watch youtube videos and get pointers on how to move better and dance stronger,” Anja explained. “Everyone has their own story and everyone has their own style. It’s inspiring to see the creativity and courage that goes into a dancer’s performance,” Gino added. Gino also added that performing isn’t just about being a part of a grand production nor does it need a stage. “[Performing] is essentially just a person with the intent of showing something to a perceived audience. Performing, sharing the things I love to do with others, is just something I’ve always found joy in,” Gino explained. For Anja, Flamenco isn’t just another kind of performance art, it is “home.” “ I feel ‘at home’ when I dance flamenco. It elicits intense passion through dance and allows the audience to feel the same emotions as what the dancer is experiencing. It’s a very beautiful art form,” said Anja. “...Once I step on stage and start dancing, nervousness goes away and I just feel completely in my element,” she added. “The feeling of knowing you’ve delivered the emotion you intended to through your dancing is what makes it exciting and what we like best about Flamenco,” Lee chimed. “For me dancing is an intensely personal, vulnerable moment,” says Gino. “It’s a very double-edged thing: on one end, you’re doing something that people admire you for, but on the other hand you’re also showing people your innermost expressions and asking them, “what do you think, is this good enough?” It’s thrilling but is also somewhat scary. That’s what keeps me dancing,” he shared. Just like most successes in life, being a great performer comes with its share of trials and victories. “We have put a lot of time and effort into Flamenco even before we came to Canada and we came to Canada already possessing the bare minimum of the required skills to perform in the professional level,” Lee said. For Gino, the struggle isn’t just for the artist but for the art itself. “I think the major struggle not just for us but for most Flamenco artists is that the art suffers a de-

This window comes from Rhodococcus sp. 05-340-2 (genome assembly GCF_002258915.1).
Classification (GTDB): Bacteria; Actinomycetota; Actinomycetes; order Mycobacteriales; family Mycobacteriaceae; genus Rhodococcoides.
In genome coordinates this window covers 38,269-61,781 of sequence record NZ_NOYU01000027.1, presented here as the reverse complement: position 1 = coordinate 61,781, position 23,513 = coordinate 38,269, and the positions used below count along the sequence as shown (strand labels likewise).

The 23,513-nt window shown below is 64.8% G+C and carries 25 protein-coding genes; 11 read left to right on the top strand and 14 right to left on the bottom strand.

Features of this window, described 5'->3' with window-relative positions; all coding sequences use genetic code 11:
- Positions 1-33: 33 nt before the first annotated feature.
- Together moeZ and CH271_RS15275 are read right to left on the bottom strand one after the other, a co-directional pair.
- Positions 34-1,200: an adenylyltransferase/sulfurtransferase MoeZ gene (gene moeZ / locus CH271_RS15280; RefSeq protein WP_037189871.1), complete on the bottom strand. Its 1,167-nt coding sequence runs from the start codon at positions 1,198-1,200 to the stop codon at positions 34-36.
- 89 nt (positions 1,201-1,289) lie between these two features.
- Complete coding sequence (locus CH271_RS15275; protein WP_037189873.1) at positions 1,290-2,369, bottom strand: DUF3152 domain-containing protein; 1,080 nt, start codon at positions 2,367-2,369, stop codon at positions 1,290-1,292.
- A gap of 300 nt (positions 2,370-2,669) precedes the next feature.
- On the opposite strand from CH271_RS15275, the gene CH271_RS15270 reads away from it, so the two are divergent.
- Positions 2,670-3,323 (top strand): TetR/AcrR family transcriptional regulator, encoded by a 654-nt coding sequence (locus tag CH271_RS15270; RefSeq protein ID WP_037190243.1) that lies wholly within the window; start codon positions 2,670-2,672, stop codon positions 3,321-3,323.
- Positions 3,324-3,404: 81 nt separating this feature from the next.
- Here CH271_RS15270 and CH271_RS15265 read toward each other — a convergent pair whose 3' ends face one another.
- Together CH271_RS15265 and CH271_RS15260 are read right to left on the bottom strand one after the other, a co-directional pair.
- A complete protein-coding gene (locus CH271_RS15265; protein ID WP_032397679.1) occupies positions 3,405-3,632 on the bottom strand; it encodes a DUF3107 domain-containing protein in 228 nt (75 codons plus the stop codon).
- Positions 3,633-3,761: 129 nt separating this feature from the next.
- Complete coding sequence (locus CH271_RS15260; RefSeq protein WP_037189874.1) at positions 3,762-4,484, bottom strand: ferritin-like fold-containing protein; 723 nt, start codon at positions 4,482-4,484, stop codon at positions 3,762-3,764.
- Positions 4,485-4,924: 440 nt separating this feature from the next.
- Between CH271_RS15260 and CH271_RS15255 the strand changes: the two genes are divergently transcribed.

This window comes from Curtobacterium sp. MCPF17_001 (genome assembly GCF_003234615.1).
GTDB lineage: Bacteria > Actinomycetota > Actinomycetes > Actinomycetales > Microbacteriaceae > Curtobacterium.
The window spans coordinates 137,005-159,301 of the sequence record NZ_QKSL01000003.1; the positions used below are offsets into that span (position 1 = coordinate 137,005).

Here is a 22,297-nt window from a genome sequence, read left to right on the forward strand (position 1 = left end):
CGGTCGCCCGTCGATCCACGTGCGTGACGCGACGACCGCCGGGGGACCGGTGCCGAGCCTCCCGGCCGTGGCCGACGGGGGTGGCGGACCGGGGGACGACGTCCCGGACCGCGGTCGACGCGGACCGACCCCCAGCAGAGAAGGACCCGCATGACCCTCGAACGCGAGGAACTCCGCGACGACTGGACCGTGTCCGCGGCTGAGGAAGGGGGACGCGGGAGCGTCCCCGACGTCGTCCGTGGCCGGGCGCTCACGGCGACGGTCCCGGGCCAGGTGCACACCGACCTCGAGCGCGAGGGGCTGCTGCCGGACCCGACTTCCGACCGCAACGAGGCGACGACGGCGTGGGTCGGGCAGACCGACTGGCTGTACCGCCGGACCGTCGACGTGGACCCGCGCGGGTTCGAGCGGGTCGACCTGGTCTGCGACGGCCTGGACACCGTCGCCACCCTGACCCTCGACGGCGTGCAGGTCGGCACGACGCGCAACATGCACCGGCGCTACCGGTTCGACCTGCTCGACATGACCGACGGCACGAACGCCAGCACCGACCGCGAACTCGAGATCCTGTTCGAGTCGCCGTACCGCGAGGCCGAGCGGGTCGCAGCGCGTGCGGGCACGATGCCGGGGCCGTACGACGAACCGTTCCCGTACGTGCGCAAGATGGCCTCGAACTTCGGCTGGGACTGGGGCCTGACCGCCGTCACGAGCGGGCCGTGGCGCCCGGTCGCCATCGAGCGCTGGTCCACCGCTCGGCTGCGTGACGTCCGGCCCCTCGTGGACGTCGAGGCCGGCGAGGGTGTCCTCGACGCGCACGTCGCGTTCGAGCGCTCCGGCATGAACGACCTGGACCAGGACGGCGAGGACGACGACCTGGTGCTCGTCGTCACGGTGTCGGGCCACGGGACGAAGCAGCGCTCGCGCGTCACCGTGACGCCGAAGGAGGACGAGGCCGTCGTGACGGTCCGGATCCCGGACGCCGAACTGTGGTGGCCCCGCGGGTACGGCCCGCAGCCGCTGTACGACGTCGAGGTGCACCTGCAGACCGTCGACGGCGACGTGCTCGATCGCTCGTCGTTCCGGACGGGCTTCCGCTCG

gree of anonymity when it comes to mainstream culture, except maybe in Spain,” Gino explained. Preparing for greatness

The Echavez siblings has performed in critically acclaimed stage productions that earned raves from the audience. With such an intimate performance style and the nerves of performing in front of a great crowd, how do they prepare before stepping on that stage? According to Lee, preparation makes up the most of the performance. “Preparation is 90% of the whole performance. It comes from at least a year of practicing the choreography and even more years before that of perfecting the required techniques to properly execute the choreography,” Lee explained. Recently, the siblings finished performing in “Peter Pan” and “Sleeping Beauty.”